Last edited 1 year ago by Simon Simple
Nicky Samengo-Turner
Nicky Samengo-Turner
1 year ago
Reply to  Simon Simple

I wore a full face metal welders mask… it didn’t half rev up the coronaphobes at Tesco…

Nicky Samengo-Turner
Nicky Samengo-Turner
1 year ago
Reply to  Simon Simple

I wore a full face metal welders mask… it didn’t half rev up the coronaphobes at Tesco…

CHARLES STANHOPE
CHARLES STANHOPE
1 year ago

And Judges!

Philip Burrell
Philip Burrell
1 year ago

Ah. The wonders of an education at a minor Catholic public school followed by stints in the Army and the City do bring out the best in people. It must be so enjoyable to look down with contempt on the hoi polloi. Such a shame that so many of those ignorant “pipl” committed economic suicide by siding with the likes of Jacob Rees-Mogg and co and voted for Brexit. But then again what else would you expect from them.

Last edited 1 year ago by Philip Burrell
Simon Simple
Simon Simple
1 year ago

Actually a lot of the ‘ppl’ live in their own alternative world where they take no notice of the chattering classes and those who try and lord it over us. They have learnt that drawing attention to oneself simply brings down opprobrium and potentially negative sanctions. Hence they simply don’t obey the laws they don’t like and carry on until they are caught, BUT with our current police farce, they aren’t often caught.
It was easy enough to not wear a mask, curiously the only place I couldn’t get away with it was in NHS run places, still can’t because telling them you are exempt if challenged means they want to know how & why. No one else did, in fact no one even bothered to ask.

Last edited 1 year ago by Simon Simple
CHARLES STANHOPE
CHARLES STANHOPE
1 year ago

And Judges!

Jane H
Jane H
1 year ago

Once the Global Pandemic Treaty is signed next year allowing the WHO to decide what constitutes a pandemic, the overriding power of the Treaty is bound to lock us all down again. Sovereign states will be allowed to decide their own responses allegedly, providing, and here’s the crunch, they do not put the health of their population at risk and of course you can guess who gets to decide on that one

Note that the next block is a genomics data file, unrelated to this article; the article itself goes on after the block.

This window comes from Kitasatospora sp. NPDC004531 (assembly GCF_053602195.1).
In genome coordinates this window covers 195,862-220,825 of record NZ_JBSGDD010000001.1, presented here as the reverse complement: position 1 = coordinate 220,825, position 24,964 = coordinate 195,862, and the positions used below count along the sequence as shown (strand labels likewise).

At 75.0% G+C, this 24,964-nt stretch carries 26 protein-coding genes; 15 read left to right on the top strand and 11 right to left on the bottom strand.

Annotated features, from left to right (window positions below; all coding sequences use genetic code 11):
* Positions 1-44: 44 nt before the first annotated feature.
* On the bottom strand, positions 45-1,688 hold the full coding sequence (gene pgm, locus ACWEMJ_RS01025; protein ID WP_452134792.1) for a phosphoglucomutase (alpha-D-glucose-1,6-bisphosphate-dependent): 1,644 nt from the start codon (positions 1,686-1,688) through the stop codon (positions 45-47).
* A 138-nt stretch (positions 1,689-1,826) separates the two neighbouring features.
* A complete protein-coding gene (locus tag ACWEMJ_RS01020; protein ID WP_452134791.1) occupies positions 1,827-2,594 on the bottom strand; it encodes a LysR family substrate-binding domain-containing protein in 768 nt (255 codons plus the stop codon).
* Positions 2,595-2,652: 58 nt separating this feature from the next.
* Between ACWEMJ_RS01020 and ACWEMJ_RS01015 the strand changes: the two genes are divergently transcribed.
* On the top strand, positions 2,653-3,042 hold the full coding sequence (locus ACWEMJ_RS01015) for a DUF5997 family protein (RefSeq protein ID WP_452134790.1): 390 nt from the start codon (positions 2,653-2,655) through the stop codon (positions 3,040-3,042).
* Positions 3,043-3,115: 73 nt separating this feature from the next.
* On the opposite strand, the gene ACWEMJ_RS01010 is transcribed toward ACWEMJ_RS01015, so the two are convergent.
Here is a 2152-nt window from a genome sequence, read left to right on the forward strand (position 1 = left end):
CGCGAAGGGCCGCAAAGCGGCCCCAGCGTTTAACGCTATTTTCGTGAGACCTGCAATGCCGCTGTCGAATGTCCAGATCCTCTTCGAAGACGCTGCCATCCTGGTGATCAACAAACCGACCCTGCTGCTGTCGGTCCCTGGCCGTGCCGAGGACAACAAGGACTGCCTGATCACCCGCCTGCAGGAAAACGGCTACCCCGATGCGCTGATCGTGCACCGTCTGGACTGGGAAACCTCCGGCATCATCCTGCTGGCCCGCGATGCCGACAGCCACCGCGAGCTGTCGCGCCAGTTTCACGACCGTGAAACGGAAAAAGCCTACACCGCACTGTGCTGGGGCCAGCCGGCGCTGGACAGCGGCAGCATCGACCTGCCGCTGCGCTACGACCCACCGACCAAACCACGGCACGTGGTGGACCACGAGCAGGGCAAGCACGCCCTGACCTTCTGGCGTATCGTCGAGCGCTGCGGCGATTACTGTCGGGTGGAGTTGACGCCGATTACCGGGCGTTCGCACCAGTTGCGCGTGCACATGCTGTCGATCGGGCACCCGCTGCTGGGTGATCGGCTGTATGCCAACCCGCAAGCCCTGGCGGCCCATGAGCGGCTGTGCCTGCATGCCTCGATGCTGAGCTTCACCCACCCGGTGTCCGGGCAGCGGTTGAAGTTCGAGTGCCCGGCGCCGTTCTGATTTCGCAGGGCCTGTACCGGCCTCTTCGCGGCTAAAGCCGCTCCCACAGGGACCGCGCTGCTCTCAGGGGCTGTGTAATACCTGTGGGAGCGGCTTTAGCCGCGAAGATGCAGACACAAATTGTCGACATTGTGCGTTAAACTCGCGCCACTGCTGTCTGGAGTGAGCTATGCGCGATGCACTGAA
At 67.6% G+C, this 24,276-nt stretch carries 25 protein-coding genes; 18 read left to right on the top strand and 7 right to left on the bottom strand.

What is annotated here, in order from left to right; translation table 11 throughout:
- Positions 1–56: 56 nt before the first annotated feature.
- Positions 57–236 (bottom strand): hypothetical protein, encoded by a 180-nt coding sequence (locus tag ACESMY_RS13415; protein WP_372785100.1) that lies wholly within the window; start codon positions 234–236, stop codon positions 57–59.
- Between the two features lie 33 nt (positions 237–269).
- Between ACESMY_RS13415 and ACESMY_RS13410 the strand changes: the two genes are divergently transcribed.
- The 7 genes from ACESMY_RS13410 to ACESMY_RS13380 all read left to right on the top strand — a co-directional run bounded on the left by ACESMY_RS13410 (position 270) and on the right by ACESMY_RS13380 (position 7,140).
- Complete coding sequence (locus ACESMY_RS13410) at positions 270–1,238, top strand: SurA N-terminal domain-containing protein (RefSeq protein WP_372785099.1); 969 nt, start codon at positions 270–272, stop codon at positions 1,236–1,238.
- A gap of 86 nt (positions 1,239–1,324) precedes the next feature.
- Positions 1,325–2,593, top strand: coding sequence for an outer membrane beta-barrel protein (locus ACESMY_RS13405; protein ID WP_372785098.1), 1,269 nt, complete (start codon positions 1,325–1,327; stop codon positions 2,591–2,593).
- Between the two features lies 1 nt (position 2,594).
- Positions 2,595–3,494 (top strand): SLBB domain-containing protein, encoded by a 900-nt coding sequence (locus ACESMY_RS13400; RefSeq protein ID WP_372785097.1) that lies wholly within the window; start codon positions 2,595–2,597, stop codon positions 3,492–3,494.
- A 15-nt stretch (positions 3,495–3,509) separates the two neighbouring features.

the World Health Organisation’s legally binding Treaty!

CHARLES STANHOPE
CHARLES STANHOPE
1 year ago
Reply to  Jane H

The WHO will soon prove to be a greater danger than Adolph & Co ever were!

Simon Simple
Simon Simple
1 year ago

The WHO should be renamed the Wuhan Health Organisation, they should have no credibility whatsoever with the Chinese connections they have. Come to think of it, they don’t have any credibility in my eyes, and the UN is going the same way with their IPCC garbage. We should stop funding both organisations.

CHARLES STANHOPE
CHARLES STANHOPE
1 year ago
Reply to  Simon Simple

Precisely, well said.

CHARLES STANHOPE
CHARLES STANHOPE
1 year ago
Reply to  Simon Simple

Precisely, well said.

Simon Simple
Simon Simple
1 year ago

The WHO should be renamed the Wuhan Health Organisation, they should have no credibility whatsoever with the Chinese connections they have. Come to think of it, they don’t have any credibility in my eyes, and the UN is going the same way with their IPCC garbage. We should stop funding both organisations.

CHARLES STANHOPE
CHARLES STANHOPE
1 year ago
Reply to  Jane H

The WHO will soon prove to be a greater danger than Adolph & Co ever were!

Alex Stonor
Alex Stonor
1 year ago

I do think that there was another actor at play: most people work hard for mediocre salaries or less. They have little time to spend on either leisure, family or household chores. Lockdown was the first time that we were given that time and I noticed how exhausted people were. Professions where burnout is especially severe, were the most supportive of lockdowns: education & social services. These people could, to some extent, take to the sofa, breathe, bake. Interestingly, the culture of presentiism is as entrenched as it was before covid: colleagues coughing & spluttering over keyboards; testing negative for covid. So the fear & moral panic hasn’t changed us or our working practices and so we will exhaust ourselves again and probably thrill to the prospect of another deadly round of lockdowns .